Wolfgang Brockhaus, who had been responsible for the Antiquarium, the export and the book distribution department, returned from war captivity in 1947. He tried to restart that line of business, but this was nearly impossible under Soviet rule. In 1949 he relocated “his” part of the firm to Stuttgart, while the publishing department went to Mannheim.  Starting anew in a half derelict building near the railway station, he began to rebuild the distribution business. When that was up and running, he turned to his main love – the old books. In 1956 the Antiquarium was re-founded, and issued its catalogue No. 1: Geographie. Many more followed: In 2010, No. 205 "Wenn einer eine Reise tut …" contained 840 books on all aspects of travel and geography.  


After the war, Stuttgart was a centre of the German rare and antiquarian book trade. And so it was only natural that a few Stuttgart dealers got together to found the Stuttgarter Antiquariatsmesse in 1962. The fair celebrated its 50th anniversary in January 2011, Brockhaus  has a stand there from the start.
Wolfgang Brockhaus handed over his post as general manager to his son-in-law, Wolfgang Berg, in 1978. However, he still came in every day to supervise the Antiquarium. Every book that was bought had to be shown to him, and he would take his time over it. Then, when it was described, he would look at the description, correct or alter a few words or phrases in green pencil, and finally ask: “And what is the price?” If he did not like the answer, he would shake his head, mumble "hmhmhm ……". , and then he’d say: “If someone is looking for it, he’ll pay any price!” The most expensive books were kept in a huge old safe, the key to which he carried in his pocket. If a colleague bought one of these books, he would again shake his head, mumble "hmhmhm ……", and say: “It was to cheap”. On 16th December 1984 he died peacefully, having been in the office the day before.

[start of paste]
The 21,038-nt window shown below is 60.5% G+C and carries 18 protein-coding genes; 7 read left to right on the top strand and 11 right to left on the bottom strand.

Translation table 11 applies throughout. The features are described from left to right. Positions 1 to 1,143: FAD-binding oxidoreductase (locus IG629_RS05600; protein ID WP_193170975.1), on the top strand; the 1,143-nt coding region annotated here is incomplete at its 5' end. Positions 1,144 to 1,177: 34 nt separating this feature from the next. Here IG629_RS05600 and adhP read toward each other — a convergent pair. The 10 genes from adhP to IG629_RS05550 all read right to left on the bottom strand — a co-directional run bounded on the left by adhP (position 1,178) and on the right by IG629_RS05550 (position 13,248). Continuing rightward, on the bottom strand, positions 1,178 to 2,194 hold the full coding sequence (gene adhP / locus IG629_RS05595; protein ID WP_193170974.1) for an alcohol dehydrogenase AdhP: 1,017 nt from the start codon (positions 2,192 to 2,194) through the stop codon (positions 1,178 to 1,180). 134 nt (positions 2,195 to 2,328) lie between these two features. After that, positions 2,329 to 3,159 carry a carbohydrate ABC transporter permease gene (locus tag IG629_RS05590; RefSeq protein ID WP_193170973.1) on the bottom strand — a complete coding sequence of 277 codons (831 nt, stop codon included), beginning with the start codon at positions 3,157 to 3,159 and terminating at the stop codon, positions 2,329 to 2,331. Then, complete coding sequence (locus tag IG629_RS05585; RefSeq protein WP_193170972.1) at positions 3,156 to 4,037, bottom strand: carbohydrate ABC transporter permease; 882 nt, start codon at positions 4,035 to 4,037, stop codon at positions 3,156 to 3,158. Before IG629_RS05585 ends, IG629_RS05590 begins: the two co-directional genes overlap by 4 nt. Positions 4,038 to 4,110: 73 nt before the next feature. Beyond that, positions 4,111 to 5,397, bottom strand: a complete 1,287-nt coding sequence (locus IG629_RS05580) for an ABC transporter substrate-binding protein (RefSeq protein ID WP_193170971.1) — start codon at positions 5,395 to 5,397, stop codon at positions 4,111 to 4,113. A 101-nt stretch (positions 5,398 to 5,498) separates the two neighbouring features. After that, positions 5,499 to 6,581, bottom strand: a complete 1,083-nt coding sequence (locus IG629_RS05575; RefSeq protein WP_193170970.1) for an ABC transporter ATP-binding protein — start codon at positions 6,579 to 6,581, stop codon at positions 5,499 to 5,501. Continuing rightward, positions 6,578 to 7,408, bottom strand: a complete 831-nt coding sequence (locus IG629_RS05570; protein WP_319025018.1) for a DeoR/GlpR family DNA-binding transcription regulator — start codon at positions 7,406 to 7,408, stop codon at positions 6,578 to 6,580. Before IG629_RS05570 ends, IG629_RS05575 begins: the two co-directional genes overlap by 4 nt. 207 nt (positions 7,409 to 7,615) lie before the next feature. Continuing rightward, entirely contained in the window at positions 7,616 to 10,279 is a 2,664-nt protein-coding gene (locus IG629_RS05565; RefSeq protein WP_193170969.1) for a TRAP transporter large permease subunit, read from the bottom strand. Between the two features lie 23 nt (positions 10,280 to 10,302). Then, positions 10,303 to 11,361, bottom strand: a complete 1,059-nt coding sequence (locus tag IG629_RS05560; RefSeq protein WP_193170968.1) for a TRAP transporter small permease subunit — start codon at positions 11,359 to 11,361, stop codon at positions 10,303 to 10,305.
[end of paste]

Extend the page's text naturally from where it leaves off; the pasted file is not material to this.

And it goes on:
Wolfgang Brockhaus had insisted that a copy of  each Brockhaus catalogue was to go to every university library and every department of geography in the whole world, which meant that we sent out over 4000 catalogues five or six times a year. The aim was to publish one catalogue on each continent every year. However, the times were changing rapidly. Public and university libraries had less and less funds. The public’s taste was changing, too. Fewer collectors wanted the text only, regardless of the condition of the book. Fewer and fewer scientists and geographers were building or completing their own book collections. The time had come to cater to the bibliophile, the educated layman.